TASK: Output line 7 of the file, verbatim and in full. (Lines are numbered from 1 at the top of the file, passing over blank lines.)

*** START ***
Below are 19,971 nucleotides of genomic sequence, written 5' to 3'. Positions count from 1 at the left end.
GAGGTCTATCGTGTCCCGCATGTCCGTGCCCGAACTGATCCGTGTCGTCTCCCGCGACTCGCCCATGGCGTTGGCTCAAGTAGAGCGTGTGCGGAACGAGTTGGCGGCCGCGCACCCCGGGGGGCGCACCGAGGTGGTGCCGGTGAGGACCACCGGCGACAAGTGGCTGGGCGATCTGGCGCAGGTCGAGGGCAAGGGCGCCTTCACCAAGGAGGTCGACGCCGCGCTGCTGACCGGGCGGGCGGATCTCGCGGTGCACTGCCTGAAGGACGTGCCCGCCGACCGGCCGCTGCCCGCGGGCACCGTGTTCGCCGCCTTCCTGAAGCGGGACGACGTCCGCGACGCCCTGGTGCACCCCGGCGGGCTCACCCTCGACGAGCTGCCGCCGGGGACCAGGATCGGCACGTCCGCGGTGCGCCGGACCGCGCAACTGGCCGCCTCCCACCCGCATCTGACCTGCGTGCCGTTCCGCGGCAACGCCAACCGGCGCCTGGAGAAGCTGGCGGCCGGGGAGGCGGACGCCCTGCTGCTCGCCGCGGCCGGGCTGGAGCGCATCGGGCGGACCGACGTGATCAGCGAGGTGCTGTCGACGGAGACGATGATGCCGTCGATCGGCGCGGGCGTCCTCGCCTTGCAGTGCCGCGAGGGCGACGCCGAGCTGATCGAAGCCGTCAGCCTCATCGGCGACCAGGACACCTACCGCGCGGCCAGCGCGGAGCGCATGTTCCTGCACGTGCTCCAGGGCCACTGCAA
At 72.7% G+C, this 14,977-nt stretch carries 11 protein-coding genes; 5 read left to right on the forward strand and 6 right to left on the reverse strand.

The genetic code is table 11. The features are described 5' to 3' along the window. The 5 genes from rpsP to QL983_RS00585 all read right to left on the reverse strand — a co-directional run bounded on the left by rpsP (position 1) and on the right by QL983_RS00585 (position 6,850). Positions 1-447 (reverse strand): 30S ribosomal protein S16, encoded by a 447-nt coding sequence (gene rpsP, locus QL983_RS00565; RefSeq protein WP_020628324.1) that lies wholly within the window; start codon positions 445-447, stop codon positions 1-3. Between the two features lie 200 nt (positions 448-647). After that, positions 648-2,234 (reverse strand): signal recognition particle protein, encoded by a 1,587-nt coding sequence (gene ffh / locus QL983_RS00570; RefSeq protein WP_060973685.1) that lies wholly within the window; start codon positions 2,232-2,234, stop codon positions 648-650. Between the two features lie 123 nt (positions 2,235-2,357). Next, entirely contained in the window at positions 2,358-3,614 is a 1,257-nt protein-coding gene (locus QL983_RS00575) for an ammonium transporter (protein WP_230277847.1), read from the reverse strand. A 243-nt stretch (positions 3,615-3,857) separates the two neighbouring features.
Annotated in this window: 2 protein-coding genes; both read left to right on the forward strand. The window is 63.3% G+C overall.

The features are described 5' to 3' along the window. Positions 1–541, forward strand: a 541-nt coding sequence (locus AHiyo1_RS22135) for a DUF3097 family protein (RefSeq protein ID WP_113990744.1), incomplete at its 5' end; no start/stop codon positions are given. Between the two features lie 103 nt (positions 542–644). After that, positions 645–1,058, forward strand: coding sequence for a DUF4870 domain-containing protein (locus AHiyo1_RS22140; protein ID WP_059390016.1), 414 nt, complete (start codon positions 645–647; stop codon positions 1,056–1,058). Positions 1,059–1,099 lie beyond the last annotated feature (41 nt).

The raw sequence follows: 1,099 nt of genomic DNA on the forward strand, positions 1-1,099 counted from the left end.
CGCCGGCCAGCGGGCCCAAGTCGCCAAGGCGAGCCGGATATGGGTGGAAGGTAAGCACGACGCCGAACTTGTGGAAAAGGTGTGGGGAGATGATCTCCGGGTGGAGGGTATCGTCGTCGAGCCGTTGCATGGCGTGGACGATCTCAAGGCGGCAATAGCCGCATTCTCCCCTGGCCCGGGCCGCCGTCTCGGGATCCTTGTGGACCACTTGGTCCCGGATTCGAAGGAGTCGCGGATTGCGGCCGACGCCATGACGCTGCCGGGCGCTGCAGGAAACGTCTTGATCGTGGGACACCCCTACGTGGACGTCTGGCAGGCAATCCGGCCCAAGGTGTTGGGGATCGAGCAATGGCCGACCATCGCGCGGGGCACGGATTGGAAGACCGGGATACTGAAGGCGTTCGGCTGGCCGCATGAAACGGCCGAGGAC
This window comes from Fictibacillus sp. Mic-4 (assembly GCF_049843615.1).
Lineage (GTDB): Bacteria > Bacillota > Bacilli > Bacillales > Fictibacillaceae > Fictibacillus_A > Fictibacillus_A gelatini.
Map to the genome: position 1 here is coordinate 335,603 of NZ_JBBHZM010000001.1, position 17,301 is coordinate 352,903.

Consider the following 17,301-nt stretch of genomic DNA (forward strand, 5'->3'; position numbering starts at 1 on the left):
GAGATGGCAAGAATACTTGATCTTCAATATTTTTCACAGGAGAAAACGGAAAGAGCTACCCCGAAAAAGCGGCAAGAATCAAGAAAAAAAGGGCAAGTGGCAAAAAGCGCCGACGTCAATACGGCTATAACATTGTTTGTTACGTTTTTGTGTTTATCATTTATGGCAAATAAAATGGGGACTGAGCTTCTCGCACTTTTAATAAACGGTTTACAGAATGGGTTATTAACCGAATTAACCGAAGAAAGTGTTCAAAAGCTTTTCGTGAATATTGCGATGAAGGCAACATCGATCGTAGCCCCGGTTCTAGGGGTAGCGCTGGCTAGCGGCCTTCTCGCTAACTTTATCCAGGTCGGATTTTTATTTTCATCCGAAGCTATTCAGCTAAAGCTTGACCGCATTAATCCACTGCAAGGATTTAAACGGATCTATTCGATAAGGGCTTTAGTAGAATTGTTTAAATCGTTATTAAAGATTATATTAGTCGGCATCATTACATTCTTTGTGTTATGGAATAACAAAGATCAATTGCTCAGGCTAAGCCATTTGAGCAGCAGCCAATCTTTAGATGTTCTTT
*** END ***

The raw sequence follows: 1,099 nt of genomic DNA on the forward strand, positions 1-1,099 counted from the left end.